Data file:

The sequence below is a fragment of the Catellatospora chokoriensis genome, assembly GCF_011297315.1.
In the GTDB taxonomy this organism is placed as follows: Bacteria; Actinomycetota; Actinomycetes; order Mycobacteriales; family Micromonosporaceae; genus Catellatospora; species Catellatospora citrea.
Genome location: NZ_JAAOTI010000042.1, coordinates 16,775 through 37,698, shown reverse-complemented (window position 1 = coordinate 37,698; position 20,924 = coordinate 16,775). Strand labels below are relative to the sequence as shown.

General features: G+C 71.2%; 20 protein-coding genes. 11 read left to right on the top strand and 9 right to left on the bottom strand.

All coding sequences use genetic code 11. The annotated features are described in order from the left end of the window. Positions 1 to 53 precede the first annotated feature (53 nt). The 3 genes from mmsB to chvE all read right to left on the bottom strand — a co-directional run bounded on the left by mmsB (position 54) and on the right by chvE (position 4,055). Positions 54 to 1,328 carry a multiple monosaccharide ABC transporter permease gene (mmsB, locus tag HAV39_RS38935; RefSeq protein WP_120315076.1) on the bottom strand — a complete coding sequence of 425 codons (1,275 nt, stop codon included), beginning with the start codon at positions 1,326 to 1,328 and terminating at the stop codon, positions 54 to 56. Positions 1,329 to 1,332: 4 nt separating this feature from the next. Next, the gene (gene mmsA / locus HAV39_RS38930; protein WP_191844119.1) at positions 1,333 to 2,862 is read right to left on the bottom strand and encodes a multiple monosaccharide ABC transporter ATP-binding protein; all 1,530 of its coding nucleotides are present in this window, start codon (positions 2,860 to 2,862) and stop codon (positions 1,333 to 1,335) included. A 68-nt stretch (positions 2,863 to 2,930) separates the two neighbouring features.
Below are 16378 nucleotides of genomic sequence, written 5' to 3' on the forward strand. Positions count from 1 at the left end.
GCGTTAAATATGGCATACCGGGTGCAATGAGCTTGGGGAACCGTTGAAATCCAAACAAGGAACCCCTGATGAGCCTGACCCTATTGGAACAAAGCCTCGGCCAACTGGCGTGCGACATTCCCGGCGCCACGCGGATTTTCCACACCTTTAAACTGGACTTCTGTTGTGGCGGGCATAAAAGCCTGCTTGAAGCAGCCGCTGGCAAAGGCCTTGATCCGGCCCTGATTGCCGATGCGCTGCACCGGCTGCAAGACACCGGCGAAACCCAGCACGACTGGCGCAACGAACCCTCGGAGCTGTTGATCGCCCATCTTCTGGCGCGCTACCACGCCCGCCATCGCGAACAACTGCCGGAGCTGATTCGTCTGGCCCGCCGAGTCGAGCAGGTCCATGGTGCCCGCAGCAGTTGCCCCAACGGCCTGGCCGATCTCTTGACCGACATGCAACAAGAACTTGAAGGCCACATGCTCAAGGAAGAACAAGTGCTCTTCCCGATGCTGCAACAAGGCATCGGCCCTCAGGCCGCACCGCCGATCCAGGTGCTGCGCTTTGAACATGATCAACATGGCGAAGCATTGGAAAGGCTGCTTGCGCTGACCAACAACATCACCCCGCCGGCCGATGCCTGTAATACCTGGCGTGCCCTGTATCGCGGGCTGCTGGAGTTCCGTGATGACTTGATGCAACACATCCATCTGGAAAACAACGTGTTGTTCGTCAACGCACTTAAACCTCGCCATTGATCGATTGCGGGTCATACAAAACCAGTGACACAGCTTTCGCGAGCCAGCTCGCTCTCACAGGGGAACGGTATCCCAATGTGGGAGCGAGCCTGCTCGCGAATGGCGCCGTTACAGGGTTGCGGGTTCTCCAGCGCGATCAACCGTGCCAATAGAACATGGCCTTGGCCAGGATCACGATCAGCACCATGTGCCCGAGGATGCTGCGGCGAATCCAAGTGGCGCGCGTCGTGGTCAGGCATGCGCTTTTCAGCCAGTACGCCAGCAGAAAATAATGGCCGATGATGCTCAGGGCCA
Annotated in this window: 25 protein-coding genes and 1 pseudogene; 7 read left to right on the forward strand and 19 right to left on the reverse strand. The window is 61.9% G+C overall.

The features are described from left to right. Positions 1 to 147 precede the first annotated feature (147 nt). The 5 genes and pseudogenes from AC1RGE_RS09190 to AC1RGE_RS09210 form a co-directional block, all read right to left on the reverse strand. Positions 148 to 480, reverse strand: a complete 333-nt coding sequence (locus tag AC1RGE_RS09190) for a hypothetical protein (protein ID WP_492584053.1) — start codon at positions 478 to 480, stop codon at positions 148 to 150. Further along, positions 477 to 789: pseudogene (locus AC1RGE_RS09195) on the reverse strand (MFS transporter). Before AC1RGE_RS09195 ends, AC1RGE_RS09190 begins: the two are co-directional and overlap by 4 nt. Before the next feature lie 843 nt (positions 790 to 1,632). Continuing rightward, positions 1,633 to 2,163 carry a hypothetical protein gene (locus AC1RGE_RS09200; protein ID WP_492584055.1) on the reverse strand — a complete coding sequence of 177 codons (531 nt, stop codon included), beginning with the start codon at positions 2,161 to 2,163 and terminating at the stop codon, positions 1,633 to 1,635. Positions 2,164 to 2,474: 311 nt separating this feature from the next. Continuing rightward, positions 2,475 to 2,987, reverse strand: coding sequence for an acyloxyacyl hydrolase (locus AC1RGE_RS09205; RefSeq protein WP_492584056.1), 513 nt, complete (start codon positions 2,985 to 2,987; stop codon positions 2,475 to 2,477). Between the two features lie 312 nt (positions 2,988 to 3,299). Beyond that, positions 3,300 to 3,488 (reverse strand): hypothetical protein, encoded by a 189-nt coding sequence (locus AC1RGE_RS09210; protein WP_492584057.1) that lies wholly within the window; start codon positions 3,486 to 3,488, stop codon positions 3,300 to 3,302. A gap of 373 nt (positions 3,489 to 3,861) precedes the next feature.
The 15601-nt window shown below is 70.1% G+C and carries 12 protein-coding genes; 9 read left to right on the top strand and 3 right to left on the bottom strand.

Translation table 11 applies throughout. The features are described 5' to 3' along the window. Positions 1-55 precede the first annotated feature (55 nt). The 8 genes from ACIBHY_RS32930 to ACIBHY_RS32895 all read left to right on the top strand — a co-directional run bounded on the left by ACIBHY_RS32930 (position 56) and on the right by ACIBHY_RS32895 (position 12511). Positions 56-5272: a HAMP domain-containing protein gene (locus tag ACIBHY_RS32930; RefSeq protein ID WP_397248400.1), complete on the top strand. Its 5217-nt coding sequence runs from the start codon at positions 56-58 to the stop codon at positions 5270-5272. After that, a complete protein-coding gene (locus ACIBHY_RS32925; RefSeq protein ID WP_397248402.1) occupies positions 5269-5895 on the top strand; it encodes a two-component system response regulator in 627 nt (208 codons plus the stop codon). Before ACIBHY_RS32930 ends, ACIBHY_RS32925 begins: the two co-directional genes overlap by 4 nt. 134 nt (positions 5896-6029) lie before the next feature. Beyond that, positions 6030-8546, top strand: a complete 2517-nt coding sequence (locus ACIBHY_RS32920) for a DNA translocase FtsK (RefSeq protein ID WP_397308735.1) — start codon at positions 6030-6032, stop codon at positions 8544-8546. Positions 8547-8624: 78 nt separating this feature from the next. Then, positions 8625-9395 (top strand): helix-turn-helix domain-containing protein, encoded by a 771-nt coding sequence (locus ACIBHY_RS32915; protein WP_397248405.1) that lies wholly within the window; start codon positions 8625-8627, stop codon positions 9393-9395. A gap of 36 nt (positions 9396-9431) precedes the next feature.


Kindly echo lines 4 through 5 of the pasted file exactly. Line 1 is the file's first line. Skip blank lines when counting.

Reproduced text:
General features: G+C 71.2%; 20 protein-coding genes. 11 read left to right on the top strand and 9 right to left on the bottom strand.

All coding sequences use genetic code 11. The annotated features are described in order from the left end of the window. Positions 1 to 53 precede the first annotated feature (53 nt). The 3 genes from mmsB to chvE all read right to left on the bottom strand — a co-directional run bounded on the left by mmsB (position 54) and on the right by chvE (position 4,055). Positions 54 to 1,328 carry a multiple monosaccharide ABC transporter permease gene (mmsB, locus tag HAV39_RS38935; RefSeq protein WP_120315076.1) on the bottom strand — a complete coding sequence of 425 codons (1,275 nt, stop codon included), beginning with the start codon at positions 1,326 to 1,328 and terminating at the stop codon, positions 54 to 56. Positions 1,329 to 1,332: 4 nt separating this feature from the next. Next, the gene (gene mmsA / locus HAV39_RS38930; protein WP_191844119.1) at positions 1,333 to 2,862 is read right to left on the bottom strand and encodes a multiple monosaccharide ABC transporter ATP-binding protein; all 1,530 of its coding nucleotides are present in this window, start codon (positions 2,860 to 2,862) and stop codon (positions 1,333 to 1,335) included. A 68-nt stretch (positions 2,863 to 2,930) separates the two neighbouring features.